Putin tells of secret christening at Orthodox Christmas
Russian Prime Minister Vladimir Putin attended an Orthodox Christmas service Saturday at the church in his hometown of Saint Petersburg where he said he was secretly christened as a baby in Soviet days.
Both members of the Russian ruling tandem, Putin and President Dmitry Medvedev, attended services for Orthodox Christmas, which is celebrated on the night of January 6 and on January 7, a public holiday.
Putin, who hopes to win a third presidential term in March elections, went to a midnight service in a cathedral in the northwestern city of Saint Petersburg and was shown on television standing in the front row of believers.
After coming out of the cathedral, he told journalists: "This is a special cathedral for me. I was christened here," in comments published on his official website.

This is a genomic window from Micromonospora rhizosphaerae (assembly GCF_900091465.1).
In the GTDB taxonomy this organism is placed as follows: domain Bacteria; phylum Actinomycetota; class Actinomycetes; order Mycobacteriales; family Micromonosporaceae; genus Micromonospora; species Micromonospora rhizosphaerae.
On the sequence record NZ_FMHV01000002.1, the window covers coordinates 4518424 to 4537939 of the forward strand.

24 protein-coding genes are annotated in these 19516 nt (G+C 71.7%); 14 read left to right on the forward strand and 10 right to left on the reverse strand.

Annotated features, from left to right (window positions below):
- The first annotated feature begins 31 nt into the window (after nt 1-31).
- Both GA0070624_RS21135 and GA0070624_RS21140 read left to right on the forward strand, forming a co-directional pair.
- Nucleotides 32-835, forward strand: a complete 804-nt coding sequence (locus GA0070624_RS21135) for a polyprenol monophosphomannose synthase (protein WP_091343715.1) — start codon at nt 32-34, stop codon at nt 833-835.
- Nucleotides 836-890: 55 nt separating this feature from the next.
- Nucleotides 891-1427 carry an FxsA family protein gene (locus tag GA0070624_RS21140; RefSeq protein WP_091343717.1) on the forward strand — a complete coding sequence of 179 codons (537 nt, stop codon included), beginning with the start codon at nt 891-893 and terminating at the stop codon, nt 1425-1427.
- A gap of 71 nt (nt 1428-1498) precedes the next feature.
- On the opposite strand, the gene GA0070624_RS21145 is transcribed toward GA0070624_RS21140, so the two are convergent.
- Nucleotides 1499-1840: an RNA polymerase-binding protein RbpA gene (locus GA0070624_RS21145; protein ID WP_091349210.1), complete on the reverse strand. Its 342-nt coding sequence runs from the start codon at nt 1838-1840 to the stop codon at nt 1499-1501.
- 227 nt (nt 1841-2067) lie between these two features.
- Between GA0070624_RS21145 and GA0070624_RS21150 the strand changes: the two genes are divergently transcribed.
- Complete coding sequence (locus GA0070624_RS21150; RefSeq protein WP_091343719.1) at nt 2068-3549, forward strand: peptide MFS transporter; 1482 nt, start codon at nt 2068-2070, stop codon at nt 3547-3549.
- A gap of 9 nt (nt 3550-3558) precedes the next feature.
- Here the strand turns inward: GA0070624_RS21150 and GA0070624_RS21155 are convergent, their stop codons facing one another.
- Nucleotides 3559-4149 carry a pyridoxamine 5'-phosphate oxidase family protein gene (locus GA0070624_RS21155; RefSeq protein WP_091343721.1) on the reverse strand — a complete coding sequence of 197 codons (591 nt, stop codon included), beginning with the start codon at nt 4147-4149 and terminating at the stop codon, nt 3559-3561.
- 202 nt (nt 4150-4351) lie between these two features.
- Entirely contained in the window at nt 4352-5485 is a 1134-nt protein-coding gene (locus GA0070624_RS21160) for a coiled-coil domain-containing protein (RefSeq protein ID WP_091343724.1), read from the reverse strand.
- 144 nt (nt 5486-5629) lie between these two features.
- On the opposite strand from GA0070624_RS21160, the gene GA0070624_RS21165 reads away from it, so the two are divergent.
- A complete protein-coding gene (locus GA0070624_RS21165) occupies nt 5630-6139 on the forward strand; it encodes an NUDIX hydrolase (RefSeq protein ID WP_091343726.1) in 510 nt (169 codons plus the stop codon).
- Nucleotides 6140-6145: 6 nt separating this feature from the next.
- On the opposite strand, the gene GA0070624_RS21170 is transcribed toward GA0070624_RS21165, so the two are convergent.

He said that his mother and a neighbour took him secretly to be christened, fearing the disapproval of his father, a member of the Communist Party, which promoted atheism as the official state ideology.
Putin was born in 1952, a year before the death of Stalin.
"My father was a member of the Communist Party of the Soviet Union. He was a consistent, strict person. They did this in secret from him -- or at least they thought it was in secret," Putin said in unusually personal comments.
He added that funerals for his mother and father were held in the same cathedral.
Putin served as a member of the Soviet KGB secret service, which also frowned on religious beliefs, but has openly talked of his faith since becoming a politician and often meets top church officials.
In a Christmas message released Saturday, Putin called for the Church to continue "developing constructive cooperation with state and public institutions" in spheres including "counteracting extremism."
Medvedev and his wife Svetlana attended a midnight service at the Church of Christ the Saviour in Moscow, led by the head of the Russian Orthodox Church, Patriarch Kirill.
The Orthodox Church celebrates Christmas and other religious holidays according to the Julian calendar, while other Christian churches have adopted the later Gregorian calendar.
© 2012 AFP